Programmatically counting mailboxes in Mailbox Databases using C#…

by Andy Grogan on May 18, 2013 · 0 comments

in Exchange 2010 (Databases), Exchange 2013 (Databases), Exchange 2013 (Mailboxes), Exchange Programming .NET, Windows Server 2012 [ Active Directory ]

Ok, I know that the above is pretty easy using Powershell. In fact it is possible to also implement this using Automation Runspaces (again executing Powershell cmdlets from within the C# project) to achieve the same thing. But for a program that I am writing at the moment I needed to take a slight different approach.

In essence I need to be able to quickly count all user mailboxes within a Exchange Mailbox Database and return them in a format of my choosing – for example; in the main program that I am writing the format would be an array which is then ported to the Data Grid control. I discovered that whilst this is a very simple task in pure Powershell – it is not that easy to convert into C# to accomplish my goal as described above.

To set the scene the Powershell cmdlets which can be piped together are as follows (referenced from: :

(get-mailboxdatabase) | foreach-object {write-host $ (get-mailbox -database $}

Which will give you an output similar to the following:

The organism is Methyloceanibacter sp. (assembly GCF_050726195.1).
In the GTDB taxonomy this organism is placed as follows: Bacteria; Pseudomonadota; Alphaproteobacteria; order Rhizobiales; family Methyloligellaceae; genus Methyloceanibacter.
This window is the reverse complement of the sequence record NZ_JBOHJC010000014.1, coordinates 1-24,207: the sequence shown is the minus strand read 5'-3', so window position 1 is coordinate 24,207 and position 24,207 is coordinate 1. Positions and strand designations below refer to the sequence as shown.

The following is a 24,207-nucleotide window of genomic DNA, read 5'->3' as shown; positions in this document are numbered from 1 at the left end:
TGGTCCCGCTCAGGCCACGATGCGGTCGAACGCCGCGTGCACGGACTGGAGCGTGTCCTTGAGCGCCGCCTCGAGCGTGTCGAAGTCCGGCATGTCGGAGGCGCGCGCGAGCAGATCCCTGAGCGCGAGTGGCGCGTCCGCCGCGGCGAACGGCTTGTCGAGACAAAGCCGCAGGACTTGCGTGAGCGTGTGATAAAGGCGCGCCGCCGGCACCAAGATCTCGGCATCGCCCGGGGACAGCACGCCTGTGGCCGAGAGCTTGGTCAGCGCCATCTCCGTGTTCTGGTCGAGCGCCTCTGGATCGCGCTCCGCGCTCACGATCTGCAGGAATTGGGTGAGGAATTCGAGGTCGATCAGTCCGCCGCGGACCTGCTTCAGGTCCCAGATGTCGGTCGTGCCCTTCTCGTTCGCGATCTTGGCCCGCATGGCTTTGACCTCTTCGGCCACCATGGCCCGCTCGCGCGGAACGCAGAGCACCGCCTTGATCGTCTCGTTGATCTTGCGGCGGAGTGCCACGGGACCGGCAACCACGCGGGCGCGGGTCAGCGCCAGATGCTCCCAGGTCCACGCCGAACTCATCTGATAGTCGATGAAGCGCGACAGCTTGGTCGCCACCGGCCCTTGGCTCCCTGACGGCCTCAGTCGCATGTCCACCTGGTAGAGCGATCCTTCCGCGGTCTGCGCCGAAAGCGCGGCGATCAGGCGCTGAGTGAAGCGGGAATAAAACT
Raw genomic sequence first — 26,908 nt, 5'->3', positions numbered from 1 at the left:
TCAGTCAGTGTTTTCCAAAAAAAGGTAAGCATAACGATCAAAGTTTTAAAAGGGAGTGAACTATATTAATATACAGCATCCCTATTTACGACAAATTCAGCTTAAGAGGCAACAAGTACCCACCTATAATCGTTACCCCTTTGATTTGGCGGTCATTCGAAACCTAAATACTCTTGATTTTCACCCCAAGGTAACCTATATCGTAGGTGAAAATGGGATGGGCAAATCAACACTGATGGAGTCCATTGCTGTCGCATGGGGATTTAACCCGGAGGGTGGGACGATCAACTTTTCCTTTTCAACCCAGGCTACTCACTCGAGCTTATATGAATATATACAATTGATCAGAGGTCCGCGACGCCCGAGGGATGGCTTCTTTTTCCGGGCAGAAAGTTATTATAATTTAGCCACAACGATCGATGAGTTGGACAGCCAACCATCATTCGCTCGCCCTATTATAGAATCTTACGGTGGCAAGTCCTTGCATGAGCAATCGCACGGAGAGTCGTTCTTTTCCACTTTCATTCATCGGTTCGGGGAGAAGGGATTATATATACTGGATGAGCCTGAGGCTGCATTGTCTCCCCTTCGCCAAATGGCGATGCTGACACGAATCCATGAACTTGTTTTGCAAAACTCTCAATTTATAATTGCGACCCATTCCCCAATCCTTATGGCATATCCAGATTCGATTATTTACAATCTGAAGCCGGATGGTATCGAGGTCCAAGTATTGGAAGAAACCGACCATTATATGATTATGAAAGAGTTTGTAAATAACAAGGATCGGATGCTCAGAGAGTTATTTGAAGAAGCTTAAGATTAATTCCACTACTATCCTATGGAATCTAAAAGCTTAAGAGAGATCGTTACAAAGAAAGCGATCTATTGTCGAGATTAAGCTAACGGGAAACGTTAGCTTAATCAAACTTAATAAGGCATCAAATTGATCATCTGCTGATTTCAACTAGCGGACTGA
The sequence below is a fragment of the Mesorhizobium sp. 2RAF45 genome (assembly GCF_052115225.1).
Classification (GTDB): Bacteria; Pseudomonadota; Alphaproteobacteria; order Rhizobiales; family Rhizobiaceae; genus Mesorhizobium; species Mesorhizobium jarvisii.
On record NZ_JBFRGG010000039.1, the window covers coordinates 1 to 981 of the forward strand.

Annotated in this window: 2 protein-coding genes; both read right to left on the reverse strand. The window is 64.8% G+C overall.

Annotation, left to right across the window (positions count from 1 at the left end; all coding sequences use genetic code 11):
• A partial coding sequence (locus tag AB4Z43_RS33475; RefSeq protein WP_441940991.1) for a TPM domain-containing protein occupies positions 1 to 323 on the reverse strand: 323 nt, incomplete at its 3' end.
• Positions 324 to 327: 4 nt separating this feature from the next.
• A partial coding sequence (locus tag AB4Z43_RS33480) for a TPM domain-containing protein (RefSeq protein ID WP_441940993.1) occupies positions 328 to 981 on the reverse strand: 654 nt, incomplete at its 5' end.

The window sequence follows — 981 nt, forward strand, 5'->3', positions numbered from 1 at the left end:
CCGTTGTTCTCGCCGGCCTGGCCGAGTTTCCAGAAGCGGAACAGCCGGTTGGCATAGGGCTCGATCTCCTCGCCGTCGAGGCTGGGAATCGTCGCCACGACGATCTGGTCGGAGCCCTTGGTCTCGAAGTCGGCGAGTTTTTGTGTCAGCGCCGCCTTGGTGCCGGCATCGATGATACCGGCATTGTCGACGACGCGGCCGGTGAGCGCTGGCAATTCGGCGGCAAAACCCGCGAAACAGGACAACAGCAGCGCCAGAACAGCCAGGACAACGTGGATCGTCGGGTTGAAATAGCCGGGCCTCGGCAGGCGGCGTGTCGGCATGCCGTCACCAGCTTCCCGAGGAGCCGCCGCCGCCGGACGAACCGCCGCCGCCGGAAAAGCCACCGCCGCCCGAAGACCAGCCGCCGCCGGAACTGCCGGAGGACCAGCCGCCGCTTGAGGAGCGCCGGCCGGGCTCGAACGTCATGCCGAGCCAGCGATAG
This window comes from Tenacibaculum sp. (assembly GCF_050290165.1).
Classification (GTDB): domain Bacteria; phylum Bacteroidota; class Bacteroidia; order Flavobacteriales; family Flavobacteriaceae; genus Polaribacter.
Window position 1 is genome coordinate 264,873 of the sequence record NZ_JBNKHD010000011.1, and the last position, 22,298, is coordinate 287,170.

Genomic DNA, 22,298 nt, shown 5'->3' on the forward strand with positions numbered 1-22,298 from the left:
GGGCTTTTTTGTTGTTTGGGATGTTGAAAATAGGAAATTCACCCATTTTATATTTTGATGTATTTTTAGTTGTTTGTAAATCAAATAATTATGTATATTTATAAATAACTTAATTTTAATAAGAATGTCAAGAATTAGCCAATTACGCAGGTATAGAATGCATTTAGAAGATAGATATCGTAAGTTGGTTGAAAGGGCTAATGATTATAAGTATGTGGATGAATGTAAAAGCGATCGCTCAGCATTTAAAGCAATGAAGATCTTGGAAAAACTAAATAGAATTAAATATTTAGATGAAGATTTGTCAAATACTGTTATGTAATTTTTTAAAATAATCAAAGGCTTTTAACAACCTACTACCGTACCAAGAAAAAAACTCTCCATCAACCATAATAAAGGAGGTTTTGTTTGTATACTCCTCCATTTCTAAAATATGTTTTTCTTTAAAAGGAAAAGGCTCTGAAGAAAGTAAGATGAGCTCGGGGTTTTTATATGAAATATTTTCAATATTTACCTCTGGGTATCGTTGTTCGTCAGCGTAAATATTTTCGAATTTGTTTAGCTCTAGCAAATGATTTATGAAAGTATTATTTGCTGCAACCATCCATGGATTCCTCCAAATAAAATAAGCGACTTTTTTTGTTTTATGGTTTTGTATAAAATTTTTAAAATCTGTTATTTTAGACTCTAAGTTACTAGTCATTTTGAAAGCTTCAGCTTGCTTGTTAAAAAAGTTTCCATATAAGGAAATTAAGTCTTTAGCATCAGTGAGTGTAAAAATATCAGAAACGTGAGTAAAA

I found that encapsulating something similar to the above within C# presented me with two main issues:

  • Execution time was lengthy – depending on the number of Mailbox Databases and Mailboxes.
  • Formatting the results from the Automation Runspace into an array was not easy.

I had a look around the Internet to see if there was a native way using something like EWS to accomplish the same thing – but alas I could not find exactly what I wanted. So I decided to write something in C# which allowed me to achieve what I needed.

Essentially – whereas it is always preferable to use Powershell when interacting with or querying Exchange – most Exchange Objects – including Databases and Mailboxes are held within Active Directory. This means – that if we know a few Directory attributes which tie Mailboxes to Databases then we should be able to construct an LDAP search string using a DirectorySearcher (using the System.DirectoryServices Reference) and count the results.

So after some brief thinking, a few cups of coffee tea and a heavy session using ADSI Edit I decided on the following two Active Directory attributes:

  • homeMDB – contained on each user object that has a mailbox.
  • DistinguishedName – contained on all Mailbox Databases (and all other objects in AD – but I am interested in the DN on the Mailbox Database).

The homeMDB attribute on each user object in Active Directory is in fact the DistinguishedName of the Mailbox Database that contains the Mailbox object within Exchange – see below:

Mailbox Database Distinguished Name


AD User Object homeMDB


Given the above using an LDAP filter like: